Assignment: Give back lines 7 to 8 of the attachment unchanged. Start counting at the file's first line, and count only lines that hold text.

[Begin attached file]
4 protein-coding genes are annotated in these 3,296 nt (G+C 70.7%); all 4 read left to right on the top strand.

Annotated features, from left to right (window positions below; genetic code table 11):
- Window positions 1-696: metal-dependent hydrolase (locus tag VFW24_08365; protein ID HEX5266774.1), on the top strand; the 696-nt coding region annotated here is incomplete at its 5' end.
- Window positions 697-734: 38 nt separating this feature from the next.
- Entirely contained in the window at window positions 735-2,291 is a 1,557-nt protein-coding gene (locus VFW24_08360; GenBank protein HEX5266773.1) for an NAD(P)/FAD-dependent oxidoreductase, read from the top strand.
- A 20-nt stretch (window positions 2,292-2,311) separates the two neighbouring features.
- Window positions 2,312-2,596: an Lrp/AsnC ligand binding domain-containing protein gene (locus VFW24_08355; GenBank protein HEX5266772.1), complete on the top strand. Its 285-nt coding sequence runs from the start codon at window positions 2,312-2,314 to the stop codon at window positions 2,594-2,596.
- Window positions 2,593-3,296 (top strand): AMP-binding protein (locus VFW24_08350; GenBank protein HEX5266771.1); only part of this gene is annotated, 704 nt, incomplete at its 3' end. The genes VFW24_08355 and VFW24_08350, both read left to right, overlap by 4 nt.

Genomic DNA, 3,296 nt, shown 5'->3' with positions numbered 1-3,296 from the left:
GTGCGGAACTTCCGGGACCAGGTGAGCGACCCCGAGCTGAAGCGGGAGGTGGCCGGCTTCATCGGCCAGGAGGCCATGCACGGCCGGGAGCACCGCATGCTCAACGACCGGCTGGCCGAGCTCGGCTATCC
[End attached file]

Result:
- Window positions 2,312-2,596: an Lrp/AsnC ligand binding domain-containing protein gene (locus VFW24_08355; GenBank protein HEX5266772.1), complete on the top strand. Its 285-nt coding sequence runs from the start codon at window positions 2,312-2,314 to the stop codon at window positions 2,594-2,596.
- Window positions 2,593-3,296 (top strand): AMP-binding protein (locus VFW24_08350; GenBank protein HEX5266771.1); only part of this gene is annotated, 704 nt, incomplete at its 3' end. The genes VFW24_08355 and VFW24_08350, both read left to right, overlap by 4 nt.